slave labor
A recent investigation by the Guardian in Southeast Asia has shed light on one of the darkest practices in the world: slave labor. Human trafficking of forced workers is far from something of the past and this sobering discovery shows just how close to home it gets.

Thailand is the largest prawn exporter in the world, shipping out 500,000 tons of shrimp annually in an estimated $7.3 billion industry. Ten percent of the supply comes from Chareon Pokphand (CP) Foods.

The goods are distributed to a handful of major international grocery retailers whose names are commonplace in Western households. The list of recipients includes huge outlets like Costco and Walmart in the United States and Carrefour and Tesco in Britain as well as a few additional European chains.

A six-month investigation by the Guardian revealed that slave labor fuels a majority of CP Food’s shrimp business through a chain of resource suppliers. The prawns themselves are grown in farms, but the source of the fishmeal that feeds the animals is linked to forced labor under inhumane conditions.

The fishmeal is produced by suppliers that own or buy the seafood byproduct from slave-manned ships and sold to CP Foods. Interviews with escaped slaves took investigators deep into the workings of the fishmeal trade which operates on illegal terms in international waters off the Thai coast.

The escapees report being forced to work 20 hour shifts at a time with no pay. The men were kept in chains and offered methamphetamines to keep them working through fatigue. They endured regular beatings, public-style executions and extreme torture which often led to death.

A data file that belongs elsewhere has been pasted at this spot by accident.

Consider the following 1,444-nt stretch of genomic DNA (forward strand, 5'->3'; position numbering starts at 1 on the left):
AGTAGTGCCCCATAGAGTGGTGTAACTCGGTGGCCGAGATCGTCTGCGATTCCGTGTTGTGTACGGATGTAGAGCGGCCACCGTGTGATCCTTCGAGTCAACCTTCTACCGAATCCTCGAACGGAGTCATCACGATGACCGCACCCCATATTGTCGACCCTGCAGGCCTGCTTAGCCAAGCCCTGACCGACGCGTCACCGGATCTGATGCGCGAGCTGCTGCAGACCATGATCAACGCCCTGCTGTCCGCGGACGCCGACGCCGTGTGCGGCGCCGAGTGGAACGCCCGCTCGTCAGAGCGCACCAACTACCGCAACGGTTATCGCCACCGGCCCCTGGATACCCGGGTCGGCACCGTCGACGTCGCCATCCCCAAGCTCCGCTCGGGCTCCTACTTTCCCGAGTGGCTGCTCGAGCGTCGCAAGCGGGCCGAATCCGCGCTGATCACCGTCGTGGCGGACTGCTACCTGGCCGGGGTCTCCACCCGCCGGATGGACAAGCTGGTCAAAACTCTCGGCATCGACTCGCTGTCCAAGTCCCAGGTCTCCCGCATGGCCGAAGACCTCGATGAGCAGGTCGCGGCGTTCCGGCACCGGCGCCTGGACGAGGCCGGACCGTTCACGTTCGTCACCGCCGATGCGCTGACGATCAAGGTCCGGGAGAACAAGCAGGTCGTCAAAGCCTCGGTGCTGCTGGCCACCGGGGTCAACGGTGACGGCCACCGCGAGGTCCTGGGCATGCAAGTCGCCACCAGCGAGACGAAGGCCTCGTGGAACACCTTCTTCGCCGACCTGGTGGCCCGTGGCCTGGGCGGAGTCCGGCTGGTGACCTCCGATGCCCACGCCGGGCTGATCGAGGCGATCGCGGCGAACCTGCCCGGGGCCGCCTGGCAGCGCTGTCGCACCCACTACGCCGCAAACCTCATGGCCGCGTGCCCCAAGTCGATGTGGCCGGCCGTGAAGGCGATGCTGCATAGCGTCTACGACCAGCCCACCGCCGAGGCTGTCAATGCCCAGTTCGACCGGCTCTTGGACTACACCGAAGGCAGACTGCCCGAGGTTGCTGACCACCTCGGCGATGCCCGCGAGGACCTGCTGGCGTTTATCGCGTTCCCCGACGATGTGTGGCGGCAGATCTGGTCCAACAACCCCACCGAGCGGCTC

One of the most gruesome tales of execution involved a slave laborer whose limbs were tied to the bows of four boats and then pulled apart.

This is not the first time attention has been brought to the conditions of sea vessel workers in Thailand. Non-government Organizations and the U.N. have raised alarm multiple times over the past four years about the presence of slave labor in the country. There are currently 500,000 forced workers in Thailand according to the Thai government itself, with 300,000 in the fishing industry alone.

Thai brokers supply the majority of the workforce, 90 percent of which is made up of duped migrants from countries such as Cambodia and Burma. The immigrants pay the brokers to help them find work and are instead sold into slavery for as low as $420.

An anonymous government worker in Thailand told the Guardian that government officials are tied up with the Thai mafia in the human trafficking business and are reluctant to take preventative action. While the retail giants each take a different approach to their own investigations and negotiations, human rights groups and even CP Foods are calling for consumers to force action by boycotting prawns from the suppliers.

Slavery is illegal in every country in the world but 21 million men, women and children are enslaved globally according to the International Labor Organization. Thailand runs the risk of standing with North Korea and Iran at a tier 3 grade, the lowest U.S. ranking on the human trafficking index.

 — Edward Heinrich

Sources: The Guardian, Gawker, CBS News
Photo: Flickr